Louise is one of my favourite PP dancers so I am trying hard to like this but it is difficult. I get the feeling that there are just a couple of camera's locked into position with no one operating them. It really needs the camera to zoom in as most of the time, Louise is just too far away, and it is only when she advances towards the camera towards the end of the routine that things start to improve. Obviously the old VHS recording doesn't help, but even if this was a new crisp clear version, I still don't think I would like it much. Unfortunately I can't score higher than 6 out of 10.
A fantastic piece of solo dance expression from Louise in her black dress, without the usual time and studio constraints of TOTP and even those of being part of a group. This performance doesn't feel rushed, and builds from a slow start to something more raw and sensual, enticing the viewer in. The disappearing/reappearing trick used throughout is seamlessly edited and makes viewing a more hypnotically engaging experience, not being sure where she will appear next. The minimal look works well for me and I think the ramp is put to good use and does add a little something to the performance. The main dancing during the middle part is also beautifully performed and I can't fault it, and of course there are some close ups towards the end of Louise with her hair blowing in the breeze, she looks fantastic.
The only downer is the video quality but given the age of the show its nice to have it at all.
I don't quite know yet what to make of the other John Denver performances, but for me I love this one so 9/10.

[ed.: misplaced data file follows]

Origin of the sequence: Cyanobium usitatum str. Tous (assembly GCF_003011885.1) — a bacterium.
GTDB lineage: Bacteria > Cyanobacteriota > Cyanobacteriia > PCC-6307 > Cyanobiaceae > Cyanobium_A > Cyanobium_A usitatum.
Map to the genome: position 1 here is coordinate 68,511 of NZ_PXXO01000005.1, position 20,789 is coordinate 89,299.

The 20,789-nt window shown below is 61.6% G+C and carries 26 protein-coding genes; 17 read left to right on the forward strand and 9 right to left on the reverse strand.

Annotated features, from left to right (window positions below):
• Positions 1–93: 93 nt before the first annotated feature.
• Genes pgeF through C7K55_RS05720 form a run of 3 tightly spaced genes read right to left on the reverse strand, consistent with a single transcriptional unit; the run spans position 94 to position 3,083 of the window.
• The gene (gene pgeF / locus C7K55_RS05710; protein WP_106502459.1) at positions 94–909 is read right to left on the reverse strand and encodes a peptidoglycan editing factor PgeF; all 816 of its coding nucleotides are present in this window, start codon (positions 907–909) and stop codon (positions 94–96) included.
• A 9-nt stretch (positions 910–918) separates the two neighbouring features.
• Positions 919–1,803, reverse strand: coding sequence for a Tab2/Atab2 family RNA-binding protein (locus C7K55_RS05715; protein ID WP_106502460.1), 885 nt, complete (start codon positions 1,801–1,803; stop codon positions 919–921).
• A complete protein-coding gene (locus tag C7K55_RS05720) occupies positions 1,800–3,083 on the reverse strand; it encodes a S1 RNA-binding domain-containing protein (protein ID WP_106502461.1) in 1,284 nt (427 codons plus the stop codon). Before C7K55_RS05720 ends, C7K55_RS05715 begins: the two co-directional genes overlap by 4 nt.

I quite like the stark, monochrome feel to this routine: it makes it timeless and quite stunning, and combined with those beautiful close up of Louise, it makes for captivating viewing.
However, while I love the intricate and precise spins, as well as the gentle and sensual hand movements; I feel like I wanted more from this. Personally, I could have done without the first minute or so, until we start to see Louise properly moving around the stage.
btw, Does anyone else think about L&C's "Wishing on a Star" when watching this routine, or is it just me?
Lovely Louise as always
its not wiped
its quite long
John Denver keeps his person out of this one except for cheesy intro -You're the top and its a sin to tell a lie will do v badly on this i predict.
Not sure about -
the strange white shaped slopy platform- did it have anti-slip paint on it ?
the moves - bit too much prancing around and not enough moves for my liking
8 and Louise dotd of the day narrowly ahead of the white platform